Chris: I feel it a success when people don’t mention the editing, specifically because it means they were just into the story. In the end, for the most part, I want to be invisible in the sense that I don’t want to draw attention to the editing. Maybe if it’s a stylistic sequence, I think it’s okay. That happens every once in a while, just like the montage in the fourth episode of “Impeachment: American Crime Story”. That sequence does draw a little attention to the editing, but it’s there for emotional impact.

Kirill: If you look back at the last 18 months since Covid hit, would you say that maybe the editing department has been the least affected in your industry?

Chris: I speak for myself on this. Generally, most of the hours of a project I’m sitting in a room working by so it hasn’t been terribly different from before Covid came along.

Kirill: Are you happy that movie theaters seem to be coming back to normal?

Chris: I haven’t seen a movie in a movie theater since Covid started. A lot of other people have done so, but I haven’t made that venture back. I really miss it that immersive, group experience. I’m sure I will soon.

Kirill: If you had a time machine and you had one chance to go back to the late ’90s to meet your younger self, and tell your younger self “You’re worrying too much about X, X doesn’t matter”. What would that X be?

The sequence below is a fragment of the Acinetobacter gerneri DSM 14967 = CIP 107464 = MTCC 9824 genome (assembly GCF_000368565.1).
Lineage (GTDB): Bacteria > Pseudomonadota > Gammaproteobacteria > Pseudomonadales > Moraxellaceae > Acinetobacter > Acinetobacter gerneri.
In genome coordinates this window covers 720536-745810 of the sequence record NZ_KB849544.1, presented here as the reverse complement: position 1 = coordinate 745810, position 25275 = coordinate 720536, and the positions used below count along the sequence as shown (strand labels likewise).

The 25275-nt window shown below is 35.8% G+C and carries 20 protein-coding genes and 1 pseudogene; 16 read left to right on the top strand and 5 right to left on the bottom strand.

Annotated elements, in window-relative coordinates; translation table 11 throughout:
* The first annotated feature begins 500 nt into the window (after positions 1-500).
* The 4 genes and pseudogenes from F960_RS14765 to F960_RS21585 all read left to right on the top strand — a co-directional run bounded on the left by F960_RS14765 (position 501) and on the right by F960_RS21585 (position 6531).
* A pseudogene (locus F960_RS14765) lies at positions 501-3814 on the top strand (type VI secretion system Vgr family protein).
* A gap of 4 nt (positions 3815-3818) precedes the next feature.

Chris: If I could go back in time and tell my younger self something, I would say to trust what you’re doing and that will pay off eventually. I got into editing because I loved it. I didn’t have a sense of whether all my hard work was ever going to lead somewhere. It’s been a good run, and I’m excited to see where it keeps going.

Chris A. Petersen receives his award from actress Sarah Paulson for Best Edited Documentary (Television), “The Assasination of President Kennedy”, at the 64th annual ACE Eddie Awards, which recognizes outstanding editing in ten categories of film, TV and Documentaries on February 7, 2014 in Beverly Hills, California. Photo by Frederic J. Brown/AFP/Getty Images.

And here I’d like to thank Chris A. Peterson for taking the time to talk with me about the art and craft of editing, and Leni Weisberg for making this interview happen. “American Crime Story: Impeachment” is streaming on FX. And if you want to know more about how films and TV shows are made, click here for additional in-depth interviews in this series.